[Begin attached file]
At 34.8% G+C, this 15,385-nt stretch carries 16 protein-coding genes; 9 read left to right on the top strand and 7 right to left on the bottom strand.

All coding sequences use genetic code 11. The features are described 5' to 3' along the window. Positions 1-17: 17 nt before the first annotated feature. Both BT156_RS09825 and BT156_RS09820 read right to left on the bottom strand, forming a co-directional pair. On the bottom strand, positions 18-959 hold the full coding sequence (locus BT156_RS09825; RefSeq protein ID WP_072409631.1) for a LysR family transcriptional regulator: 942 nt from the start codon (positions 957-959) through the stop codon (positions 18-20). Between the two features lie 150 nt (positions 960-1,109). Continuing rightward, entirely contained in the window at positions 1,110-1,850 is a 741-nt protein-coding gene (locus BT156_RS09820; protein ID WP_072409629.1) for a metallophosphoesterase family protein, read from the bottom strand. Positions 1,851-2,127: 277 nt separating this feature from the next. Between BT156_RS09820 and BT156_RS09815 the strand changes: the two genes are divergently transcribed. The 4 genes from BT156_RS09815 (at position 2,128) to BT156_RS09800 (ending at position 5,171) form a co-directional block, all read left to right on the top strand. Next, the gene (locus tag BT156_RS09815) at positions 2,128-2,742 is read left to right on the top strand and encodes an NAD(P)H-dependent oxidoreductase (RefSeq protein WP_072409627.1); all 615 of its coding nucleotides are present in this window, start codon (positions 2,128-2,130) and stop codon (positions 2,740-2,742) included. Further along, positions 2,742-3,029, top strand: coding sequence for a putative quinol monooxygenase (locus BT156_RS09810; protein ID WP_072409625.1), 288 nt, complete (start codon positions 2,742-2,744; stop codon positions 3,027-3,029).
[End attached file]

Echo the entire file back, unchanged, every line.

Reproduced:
At 34.8% G+C, this 15,385-nt stretch carries 16 protein-coding genes; 9 read left to right on the top strand and 7 right to left on the bottom strand.

All coding sequences use genetic code 11. The features are described 5' to 3' along the window. Positions 1-17: 17 nt before the first annotated feature. Both BT156_RS09825 and BT156_RS09820 read right to left on the bottom strand, forming a co-directional pair. On the bottom strand, positions 18-959 hold the full coding sequence (locus BT156_RS09825; RefSeq protein ID WP_072409631.1) for a LysR family transcriptional regulator: 942 nt from the start codon (positions 957-959) through the stop codon (positions 18-20). Between the two features lie 150 nt (positions 960-1,109). Continuing rightward, entirely contained in the window at positions 1,110-1,850 is a 741-nt protein-coding gene (locus BT156_RS09820; protein ID WP_072409629.1) for a metallophosphoesterase family protein, read from the bottom strand. Positions 1,851-2,127: 277 nt separating this feature from the next. Between BT156_RS09820 and BT156_RS09815 the strand changes: the two genes are divergently transcribed. The 4 genes from BT156_RS09815 (at position 2,128) to BT156_RS09800 (ending at position 5,171) form a co-directional block, all read left to right on the top strand. Next, the gene (locus tag BT156_RS09815) at positions 2,128-2,742 is read left to right on the top strand and encodes an NAD(P)H-dependent oxidoreductase (RefSeq protein WP_072409627.1); all 615 of its coding nucleotides are present in this window, start codon (positions 2,128-2,130) and stop codon (positions 2,740-2,742) included. Further along, positions 2,742-3,029, top strand: coding sequence for a putative quinol monooxygenase (locus BT156_RS09810; protein ID WP_072409625.1), 288 nt, complete (start codon positions 2,742-2,744; stop codon positions 3,027-3,029).